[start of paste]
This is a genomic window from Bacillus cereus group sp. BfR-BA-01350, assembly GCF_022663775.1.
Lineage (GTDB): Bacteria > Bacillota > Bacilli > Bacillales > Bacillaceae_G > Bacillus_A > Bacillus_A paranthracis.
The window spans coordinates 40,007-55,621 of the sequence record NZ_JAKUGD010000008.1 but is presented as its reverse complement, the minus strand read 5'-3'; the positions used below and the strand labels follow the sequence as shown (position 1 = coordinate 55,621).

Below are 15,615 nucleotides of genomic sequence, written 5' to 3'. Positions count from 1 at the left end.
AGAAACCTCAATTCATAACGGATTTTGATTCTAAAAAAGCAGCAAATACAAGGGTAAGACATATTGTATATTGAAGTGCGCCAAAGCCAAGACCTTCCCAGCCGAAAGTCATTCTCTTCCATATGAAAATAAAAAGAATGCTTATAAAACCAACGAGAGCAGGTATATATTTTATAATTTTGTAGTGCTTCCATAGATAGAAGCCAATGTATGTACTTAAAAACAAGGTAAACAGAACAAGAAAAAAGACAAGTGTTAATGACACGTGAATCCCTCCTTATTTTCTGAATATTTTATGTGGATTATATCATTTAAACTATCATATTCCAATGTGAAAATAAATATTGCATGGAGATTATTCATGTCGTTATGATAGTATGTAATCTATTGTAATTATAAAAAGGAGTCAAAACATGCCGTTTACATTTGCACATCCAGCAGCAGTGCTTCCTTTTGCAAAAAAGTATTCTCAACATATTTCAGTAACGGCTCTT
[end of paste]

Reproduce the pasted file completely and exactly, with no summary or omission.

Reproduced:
This is a genomic window from Bacillus cereus group sp. BfR-BA-01350, assembly GCF_022663775.1.
Lineage (GTDB): Bacteria > Bacillota > Bacilli > Bacillales > Bacillaceae_G > Bacillus_A > Bacillus_A paranthracis.
The window spans coordinates 40,007-55,621 of the sequence record NZ_JAKUGD010000008.1 but is presented as its reverse complement, the minus strand read 5'-3'; the positions used below and the strand labels follow the sequence as shown (position 1 = coordinate 55,621).

Below are 15,615 nucleotides of genomic sequence, written 5' to 3'. Positions count from 1 at the left end.
AGAAACCTCAATTCATAACGGATTTTGATTCTAAAAAAGCAGCAAATACAAGGGTAAGACATATTGTATATTGAAGTGCGCCAAAGCCAAGACCTTCCCAGCCGAAAGTCATTCTCTTCCATATGAAAATAAAAAGAATGCTTATAAAACCAACGAGAGCAGGTATATATTTTATAATTTTGTAGTGCTTCCATAGATAGAAGCCAATGTATGTACTTAAAAACAAGGTAAACAGAACAAGAAAAAAGACAAGTGTTAATGACACGTGAATCCCTCCTTATTTTCTGAATATTTTATGTGGATTATATCATTTAAACTATCATATTCCAATGTGAAAATAAATATTGCATGGAGATTATTCATGTCGTTATGATAGTATGTAATCTATTGTAATTATAAAAAGGAGTCAAAACATGCCGTTTACATTTGCACATCCAGCAGCAGTGCTTCCTTTTGCAAAAAAGTATTCTCAACATATTTCAGTAACGGCTCTT